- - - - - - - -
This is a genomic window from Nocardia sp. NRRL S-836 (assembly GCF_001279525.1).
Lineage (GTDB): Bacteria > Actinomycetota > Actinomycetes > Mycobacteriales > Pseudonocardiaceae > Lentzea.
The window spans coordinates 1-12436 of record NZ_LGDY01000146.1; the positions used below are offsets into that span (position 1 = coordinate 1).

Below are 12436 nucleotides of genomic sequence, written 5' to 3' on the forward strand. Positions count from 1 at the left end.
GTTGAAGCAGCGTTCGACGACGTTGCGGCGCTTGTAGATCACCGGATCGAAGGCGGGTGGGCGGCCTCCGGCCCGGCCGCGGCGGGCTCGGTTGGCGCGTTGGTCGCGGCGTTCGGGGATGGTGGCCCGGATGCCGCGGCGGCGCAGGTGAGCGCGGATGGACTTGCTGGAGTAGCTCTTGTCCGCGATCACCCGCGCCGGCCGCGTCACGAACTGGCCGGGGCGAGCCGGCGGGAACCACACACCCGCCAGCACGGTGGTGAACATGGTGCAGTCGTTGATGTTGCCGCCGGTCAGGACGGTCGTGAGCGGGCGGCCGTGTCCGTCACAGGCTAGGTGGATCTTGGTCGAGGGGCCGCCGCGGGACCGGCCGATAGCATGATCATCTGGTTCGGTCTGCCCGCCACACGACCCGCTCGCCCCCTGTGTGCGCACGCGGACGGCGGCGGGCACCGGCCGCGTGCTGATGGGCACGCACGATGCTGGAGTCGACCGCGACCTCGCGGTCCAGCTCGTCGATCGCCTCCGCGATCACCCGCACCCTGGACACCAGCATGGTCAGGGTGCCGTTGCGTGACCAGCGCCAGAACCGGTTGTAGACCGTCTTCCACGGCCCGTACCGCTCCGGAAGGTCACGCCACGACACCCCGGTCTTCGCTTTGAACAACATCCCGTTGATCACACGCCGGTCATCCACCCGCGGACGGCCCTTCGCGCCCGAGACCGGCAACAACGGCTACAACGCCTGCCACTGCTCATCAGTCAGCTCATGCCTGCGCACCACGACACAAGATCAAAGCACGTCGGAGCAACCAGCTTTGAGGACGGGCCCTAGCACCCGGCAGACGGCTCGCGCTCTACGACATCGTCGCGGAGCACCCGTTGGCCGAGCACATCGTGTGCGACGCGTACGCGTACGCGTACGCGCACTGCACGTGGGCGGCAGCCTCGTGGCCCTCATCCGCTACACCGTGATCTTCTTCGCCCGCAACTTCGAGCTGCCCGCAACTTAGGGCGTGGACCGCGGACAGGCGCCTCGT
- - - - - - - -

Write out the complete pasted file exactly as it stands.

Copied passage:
This is a genomic window from Nocardia sp. NRRL S-836 (assembly GCF_001279525.1).
Lineage (GTDB): Bacteria > Actinomycetota > Actinomycetes > Mycobacteriales > Pseudonocardiaceae > Lentzea.
The window spans coordinates 1-12436 of record NZ_LGDY01000146.1; the positions used below are offsets into that span (position 1 = coordinate 1).

Below are 12436 nucleotides of genomic sequence, written 5' to 3' on the forward strand. Positions count from 1 at the left end.
GTTGAAGCAGCGTTCGACGACGTTGCGGCGCTTGTAGATCACCGGATCGAAGGCGGGTGGGCGGCCTCCGGCCCGGCCGCGGCGGGCTCGGTTGGCGCGTTGGTCGCGGCGTTCGGGGATGGTGGCCCGGATGCCGCGGCGGCGCAGGTGAGCGCGGATGGACTTGCTGGAGTAGCTCTTGTCCGCGATCACCCGCGCCGGCCGCGTCACGAACTGGCCGGGGCGAGCCGGCGGGAACCACACACCCGCCAGCACGGTGGTGAACATGGTGCAGTCGTTGATGTTGCCGCCGGTCAGGACGGTCGTGAGCGGGCGGCCGTGTCCGTCACAGGCTAGGTGGATCTTGGTCGAGGGGCCGCCGCGGGACCGGCCGATAGCATGATCATCTGGTTCGGTCTGCCCGCCACACGACCCGCTCGCCCCCTGTGTGCGCACGCGGACGGCGGCGGGCACCGGCCGCGTGCTGATGGGCACGCACGATGCTGGAGTCGACCGCGACCTCGCGGTCCAGCTCGTCGATCGCCTCCGCGATCACCCGCACCCTGGACACCAGCATGGTCAGGGTGCCGTTGCGTGACCAGCGCCAGAACCGGTTGTAGACCGTCTTCCACGGCCCGTACCGCTCCGGAAGGTCACGCCACGACACCCCGGTCTTCGCTTTGAACAACATCCCGTTGATCACACGCCGGTCATCCACCCGCGGACGGCCCTTCGCGCCCGAGACCGGCAACAACGGCTACAACGCCTGCCACTGCTCATCAGTCAGCTCATGCCTGCGCACCACGACACAAGATCAAAGCACGTCGGAGCAACCAGCTTTGAGGACGGGCCCTAGCACCCGGCAGACGGCTCGCGCTCTACGACATCGTCGCGGAGCACCCGTTGGCCGAGCACATCGTGTGCGACGCGTACGCGTACGCGTACGCGCACTGCACGTGGGCGGCAGCCTCGTGGCCCTCATCCGCTACACCGTGATCTTCTTCGCCCGCAACTTCGAGCTGCCCGCAACTTAGGGCGTGGACCGCGGACAGGCGCCTCGT